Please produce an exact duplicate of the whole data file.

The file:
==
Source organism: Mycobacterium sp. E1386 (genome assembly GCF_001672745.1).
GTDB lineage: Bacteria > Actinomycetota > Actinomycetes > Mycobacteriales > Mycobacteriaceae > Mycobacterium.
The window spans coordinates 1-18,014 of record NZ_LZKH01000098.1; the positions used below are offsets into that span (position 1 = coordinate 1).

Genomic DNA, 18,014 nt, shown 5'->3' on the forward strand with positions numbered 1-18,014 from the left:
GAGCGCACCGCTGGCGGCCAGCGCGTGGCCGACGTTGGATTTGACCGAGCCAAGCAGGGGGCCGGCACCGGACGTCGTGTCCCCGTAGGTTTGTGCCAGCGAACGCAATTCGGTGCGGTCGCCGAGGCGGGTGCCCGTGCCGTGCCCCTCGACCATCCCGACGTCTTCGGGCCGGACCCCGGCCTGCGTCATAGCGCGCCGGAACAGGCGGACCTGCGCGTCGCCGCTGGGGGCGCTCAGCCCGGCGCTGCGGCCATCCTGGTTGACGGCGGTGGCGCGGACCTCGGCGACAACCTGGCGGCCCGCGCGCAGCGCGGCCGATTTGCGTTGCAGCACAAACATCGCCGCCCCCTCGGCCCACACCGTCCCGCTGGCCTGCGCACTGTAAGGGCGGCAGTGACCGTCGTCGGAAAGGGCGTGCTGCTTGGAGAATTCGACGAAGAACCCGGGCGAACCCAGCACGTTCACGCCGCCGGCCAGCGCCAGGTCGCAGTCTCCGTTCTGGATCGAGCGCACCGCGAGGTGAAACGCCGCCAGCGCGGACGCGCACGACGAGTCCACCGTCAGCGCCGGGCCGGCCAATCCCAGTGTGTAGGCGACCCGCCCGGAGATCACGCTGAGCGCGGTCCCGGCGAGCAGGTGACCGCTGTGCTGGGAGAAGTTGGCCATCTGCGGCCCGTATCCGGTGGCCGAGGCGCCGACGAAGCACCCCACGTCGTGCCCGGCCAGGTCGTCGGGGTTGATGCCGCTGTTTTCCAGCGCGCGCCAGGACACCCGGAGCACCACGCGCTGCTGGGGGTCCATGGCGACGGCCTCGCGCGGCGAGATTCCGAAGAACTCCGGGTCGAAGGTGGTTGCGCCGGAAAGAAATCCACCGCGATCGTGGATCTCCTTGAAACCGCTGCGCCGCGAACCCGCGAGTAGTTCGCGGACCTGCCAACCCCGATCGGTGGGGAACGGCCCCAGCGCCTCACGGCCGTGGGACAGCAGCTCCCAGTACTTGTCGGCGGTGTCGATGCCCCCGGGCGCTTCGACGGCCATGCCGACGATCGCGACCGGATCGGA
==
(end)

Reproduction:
Source organism: Mycobacterium sp. E1386 (genome assembly GCF_001672745.1).
GTDB lineage: Bacteria > Actinomycetota > Actinomycetes > Mycobacteriales > Mycobacteriaceae > Mycobacterium.
The window spans coordinates 1-18,014 of record NZ_LZKH01000098.1; the positions used below are offsets into that span (position 1 = coordinate 1).

Genomic DNA, 18,014 nt, shown 5'->3' on the forward strand with positions numbered 1-18,014 from the left:
GAGCGCACCGCTGGCGGCCAGCGCGTGGCCGACGTTGGATTTGACCGAGCCAAGCAGGGGGCCGGCACCGGACGTCGTGTCCCCGTAGGTTTGTGCCAGCGAACGCAATTCGGTGCGGTCGCCGAGGCGGGTGCCCGTGCCGTGCCCCTCGACCATCCCGACGTCTTCGGGCCGGACCCCGGCCTGCGTCATAGCGCGCCGGAACAGGCGGACCTGCGCGTCGCCGCTGGGGGCGCTCAGCCCGGCGCTGCGGCCATCCTGGTTGACGGCGGTGGCGCGGACCTCGGCGACAACCTGGCGGCCCGCGCGCAGCGCGGCCGATTTGCGTTGCAGCACAAACATCGCCGCCCCCTCGGCCCACACCGTCCCGCTGGCCTGCGCACTGTAAGGGCGGCAGTGACCGTCGTCGGAAAGGGCGTGCTGCTTGGAGAATTCGACGAAGAACCCGGGCGAACCCAGCACGTTCACGCCGCCGGCCAGCGCCAGGTCGCAGTCTCCGTTCTGGATCGAGCGCACCGCGAGGTGAAACGCCGCCAGCGCGGACGCGCACGACGAGTCCACCGTCAGCGCCGGGCCGGCCAATCCCAGTGTGTAGGCGACCCGCCCGGAGATCACGCTGAGCGCGGTCCCGGCGAGCAGGTGACCGCTGTGCTGGGAGAAGTTGGCCATCTGCGGCCCGTATCCGGTGGCCGAGGCGCCGACGAAGCACCCCACGTCGTGCCCGGCCAGGTCGTCGGGGTTGATGCCGCTGTTTTCCAGCGCGCGCCAGGACACCCGGAGCACCACGCGCTGCTGGGGGTCCATGGCGACGGCCTCGCGCGGCGAGATTCCGAAGAACTCCGGGTCGAAGGTGGTTGCGCCGGAAAGAAATCCACCGCGATCGTGGATCTCCTTGAAACCGCTGCGCCGCGAACCCGCGAGTAGTTCGCGGACCTGCCAACCCCGATCGGTGGGGAACGGCCCCAGCGCCTCACGGCCGTGGGACAGCAGCTCCCAGTACTTGTCGGCGGTGTCGATGCCCCCGGGCGCTTCGACGGCCATGCCGACGATCGCGACCGGATCGGA